AN AWARD-winning Scottish pilot was killed when his aircraft plunged into the sea off Thailand while he was taking a passenger on a memorial journey for a friend who had passed away.
Businessman Tom Grieve, 57, died after his microlight plummeted 2,000ft into the Gulf of Thailand on Saturday. Eye witnesses said they saw the aircraft begin to shudder when the engine cut out before seeing it fall into the water.
Both men in the aircraft were rescued from the water, but the Scot later died in hospital in nearby Pattaya from chest injuries. His passenger, Patrick Esser, 31, is recovering from a broken arm. Mr Esser said he was scattering the ashes of one of his friend’s who had recently died of cancer when the tragedy happened.
Mr Esser, of Dorset, said the GT450 microlight plane dropped from the sky at about 70mph before clipping the edge of a newly built pier in Pattaya Bay and plunging into the water.
“I was making a tribute to my best friend when suddenly things went terribly wrong,” he said. “I had done a rehearsal flight the previous day with Tom and everything went fine.
“We were at about 2,000ft when the engine cut out. Tom tried several times to start it, but failed. He was gliding it down and aiming for a large piece of concrete to land on.
“We must have been going about 70mph when we clipped something. We went head-over-heels and crashed into the water upside down.
“I managed to get out and started looking for Tom, then I saw him surface. He seemed OK, but was in some pain. Hospital staff desperately tried to give him resuscitation, but failed. They told me he had internal injuries in his chest.”
Other eyewitnesses told how they saw the aircraft circle three times in the air close to a mountainside before smoke started billowing from the engine.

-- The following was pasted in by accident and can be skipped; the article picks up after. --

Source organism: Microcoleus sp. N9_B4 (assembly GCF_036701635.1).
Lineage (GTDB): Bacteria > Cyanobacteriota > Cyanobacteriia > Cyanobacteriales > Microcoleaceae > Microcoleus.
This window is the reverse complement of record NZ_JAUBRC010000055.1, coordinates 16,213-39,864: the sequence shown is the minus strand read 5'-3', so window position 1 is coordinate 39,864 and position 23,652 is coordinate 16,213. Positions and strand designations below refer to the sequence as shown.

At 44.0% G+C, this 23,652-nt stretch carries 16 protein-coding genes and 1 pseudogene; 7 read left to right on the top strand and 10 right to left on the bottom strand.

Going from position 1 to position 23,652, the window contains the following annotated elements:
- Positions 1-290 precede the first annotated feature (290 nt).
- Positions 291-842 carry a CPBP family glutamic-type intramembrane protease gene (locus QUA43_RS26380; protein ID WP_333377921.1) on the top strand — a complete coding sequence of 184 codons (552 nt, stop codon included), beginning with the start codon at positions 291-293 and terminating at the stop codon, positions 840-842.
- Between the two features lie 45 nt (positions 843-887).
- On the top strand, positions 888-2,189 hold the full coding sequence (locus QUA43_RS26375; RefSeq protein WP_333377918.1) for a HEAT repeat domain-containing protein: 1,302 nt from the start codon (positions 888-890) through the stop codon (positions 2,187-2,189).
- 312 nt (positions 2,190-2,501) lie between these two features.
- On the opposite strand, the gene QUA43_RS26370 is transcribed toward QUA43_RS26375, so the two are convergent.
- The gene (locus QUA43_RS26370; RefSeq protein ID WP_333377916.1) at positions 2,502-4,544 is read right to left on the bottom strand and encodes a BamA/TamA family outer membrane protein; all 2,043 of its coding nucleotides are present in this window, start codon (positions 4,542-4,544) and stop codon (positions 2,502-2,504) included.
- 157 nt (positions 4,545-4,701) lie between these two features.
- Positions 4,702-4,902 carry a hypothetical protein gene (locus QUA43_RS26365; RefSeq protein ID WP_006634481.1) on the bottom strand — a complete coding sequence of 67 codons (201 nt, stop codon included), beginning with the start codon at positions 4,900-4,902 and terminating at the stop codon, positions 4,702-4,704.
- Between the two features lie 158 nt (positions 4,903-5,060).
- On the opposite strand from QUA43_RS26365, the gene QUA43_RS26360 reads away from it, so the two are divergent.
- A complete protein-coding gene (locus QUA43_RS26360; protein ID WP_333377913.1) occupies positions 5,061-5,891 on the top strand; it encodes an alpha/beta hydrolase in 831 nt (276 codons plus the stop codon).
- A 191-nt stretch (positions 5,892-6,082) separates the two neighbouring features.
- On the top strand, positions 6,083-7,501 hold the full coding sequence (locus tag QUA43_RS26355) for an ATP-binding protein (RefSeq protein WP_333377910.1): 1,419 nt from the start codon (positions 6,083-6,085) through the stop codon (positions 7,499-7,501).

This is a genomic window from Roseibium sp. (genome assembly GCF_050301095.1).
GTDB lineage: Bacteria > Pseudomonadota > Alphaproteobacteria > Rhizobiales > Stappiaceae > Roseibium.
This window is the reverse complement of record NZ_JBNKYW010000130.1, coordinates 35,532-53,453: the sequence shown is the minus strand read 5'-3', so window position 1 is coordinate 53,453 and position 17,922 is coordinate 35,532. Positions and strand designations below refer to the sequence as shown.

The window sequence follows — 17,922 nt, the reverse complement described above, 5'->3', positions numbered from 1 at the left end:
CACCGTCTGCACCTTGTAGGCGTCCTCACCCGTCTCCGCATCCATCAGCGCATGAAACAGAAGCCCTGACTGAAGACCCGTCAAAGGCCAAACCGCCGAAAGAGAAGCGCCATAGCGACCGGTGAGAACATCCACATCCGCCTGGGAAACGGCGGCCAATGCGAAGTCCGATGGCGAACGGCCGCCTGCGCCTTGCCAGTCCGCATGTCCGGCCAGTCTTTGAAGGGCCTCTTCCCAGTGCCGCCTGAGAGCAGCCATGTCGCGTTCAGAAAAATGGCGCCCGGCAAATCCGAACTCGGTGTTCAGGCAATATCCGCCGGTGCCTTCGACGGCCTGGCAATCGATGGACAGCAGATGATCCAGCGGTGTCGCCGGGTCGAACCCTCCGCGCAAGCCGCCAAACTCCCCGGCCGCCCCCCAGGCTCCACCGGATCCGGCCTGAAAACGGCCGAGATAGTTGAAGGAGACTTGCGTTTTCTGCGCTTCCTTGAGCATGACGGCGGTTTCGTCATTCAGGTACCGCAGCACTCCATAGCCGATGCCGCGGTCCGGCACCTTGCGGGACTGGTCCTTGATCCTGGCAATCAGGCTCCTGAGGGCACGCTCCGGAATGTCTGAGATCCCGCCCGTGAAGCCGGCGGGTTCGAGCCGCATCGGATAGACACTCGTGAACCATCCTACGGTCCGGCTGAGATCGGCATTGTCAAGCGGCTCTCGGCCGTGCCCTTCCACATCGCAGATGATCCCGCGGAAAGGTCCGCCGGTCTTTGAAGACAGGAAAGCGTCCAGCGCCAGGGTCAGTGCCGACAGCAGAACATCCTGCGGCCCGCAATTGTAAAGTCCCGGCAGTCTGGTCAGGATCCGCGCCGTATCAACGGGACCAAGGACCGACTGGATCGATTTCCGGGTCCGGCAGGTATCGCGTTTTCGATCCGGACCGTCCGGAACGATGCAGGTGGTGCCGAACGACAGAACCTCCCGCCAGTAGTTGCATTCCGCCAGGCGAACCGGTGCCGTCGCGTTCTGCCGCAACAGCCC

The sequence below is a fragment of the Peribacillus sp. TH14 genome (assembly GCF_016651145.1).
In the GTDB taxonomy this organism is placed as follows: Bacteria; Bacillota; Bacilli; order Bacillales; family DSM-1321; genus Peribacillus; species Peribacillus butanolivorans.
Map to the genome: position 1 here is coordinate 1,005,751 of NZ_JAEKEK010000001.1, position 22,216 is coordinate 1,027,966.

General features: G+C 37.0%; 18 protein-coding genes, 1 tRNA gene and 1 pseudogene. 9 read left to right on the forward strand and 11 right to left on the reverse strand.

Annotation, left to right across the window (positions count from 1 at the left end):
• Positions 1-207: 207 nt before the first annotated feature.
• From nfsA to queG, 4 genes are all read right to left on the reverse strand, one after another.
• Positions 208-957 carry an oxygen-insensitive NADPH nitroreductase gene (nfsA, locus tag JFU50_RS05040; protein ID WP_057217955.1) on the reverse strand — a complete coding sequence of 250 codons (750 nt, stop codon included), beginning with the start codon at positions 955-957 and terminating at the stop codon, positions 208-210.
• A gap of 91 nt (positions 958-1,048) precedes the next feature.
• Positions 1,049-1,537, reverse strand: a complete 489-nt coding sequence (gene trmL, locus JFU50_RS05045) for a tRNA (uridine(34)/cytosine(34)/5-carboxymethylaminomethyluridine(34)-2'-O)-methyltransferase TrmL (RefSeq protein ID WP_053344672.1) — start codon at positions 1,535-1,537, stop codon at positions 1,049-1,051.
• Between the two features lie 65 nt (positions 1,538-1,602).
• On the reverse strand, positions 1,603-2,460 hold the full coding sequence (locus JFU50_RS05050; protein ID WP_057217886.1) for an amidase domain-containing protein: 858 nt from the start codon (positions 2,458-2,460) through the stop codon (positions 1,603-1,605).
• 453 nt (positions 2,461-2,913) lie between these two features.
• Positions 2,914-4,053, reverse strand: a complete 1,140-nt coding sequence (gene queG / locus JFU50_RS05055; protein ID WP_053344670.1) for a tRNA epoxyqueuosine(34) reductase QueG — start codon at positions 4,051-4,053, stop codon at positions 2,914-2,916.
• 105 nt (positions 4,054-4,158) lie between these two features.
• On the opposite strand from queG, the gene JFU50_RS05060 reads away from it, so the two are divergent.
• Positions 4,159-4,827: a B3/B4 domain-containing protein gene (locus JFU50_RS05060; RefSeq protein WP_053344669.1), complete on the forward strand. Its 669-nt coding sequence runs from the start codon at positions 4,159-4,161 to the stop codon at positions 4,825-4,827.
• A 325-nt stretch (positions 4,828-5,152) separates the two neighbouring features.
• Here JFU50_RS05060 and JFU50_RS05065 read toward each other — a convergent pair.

Mr Grieve was well known among light aircraft pilots across Scotland and won a number of awards while training at Connel Flying Club near Oban in Argyll.
He flew the “Dawn to Dusk” challenge – taking off and landing at every inhabited island in the Orkneys in one day – for which he received an award from the Duke of Edinburgh. Tragically, his co-pilot for that event, Peter Oldham, died while flying in Zambia shortly afterwards.
John MacGilvray, former chief flying instructor of Connel Gliding Club, described the Scot’s death as a “shock”.
Mr MacGilvray, 79, who lives near Oban, said: “It’s a shock and it’s a blow to hear of another flyer being involved in a fatal accident. The community will be sorry to hear of his death.
“Tom was from the Central Belt. He visited here frequently and flew here frequently for about five years. For a while he was here every weekend.
“He had been out to Thailand on a couple of holidays and then, all of a sudden, about 12 years ago, he decided to join a friend who had moved there. The friend had tried to set up as a microlight instructor. Tom had his own microlight and he shipped it out to Thailand when he left.”
Mr Grieve, who lived in Pattaya, had spent the past few years working as an instructor at the Nongprue Flying Club and was regularly seen in the skies in the area, north of Bangkok.
He also owned his own company, Fly Thailand, and the firm’s website states he became the first foreign flexwing instructor and examiner appointed by the Department of Aviation in Thailand. He had been flying light aircraft for more than 20 years.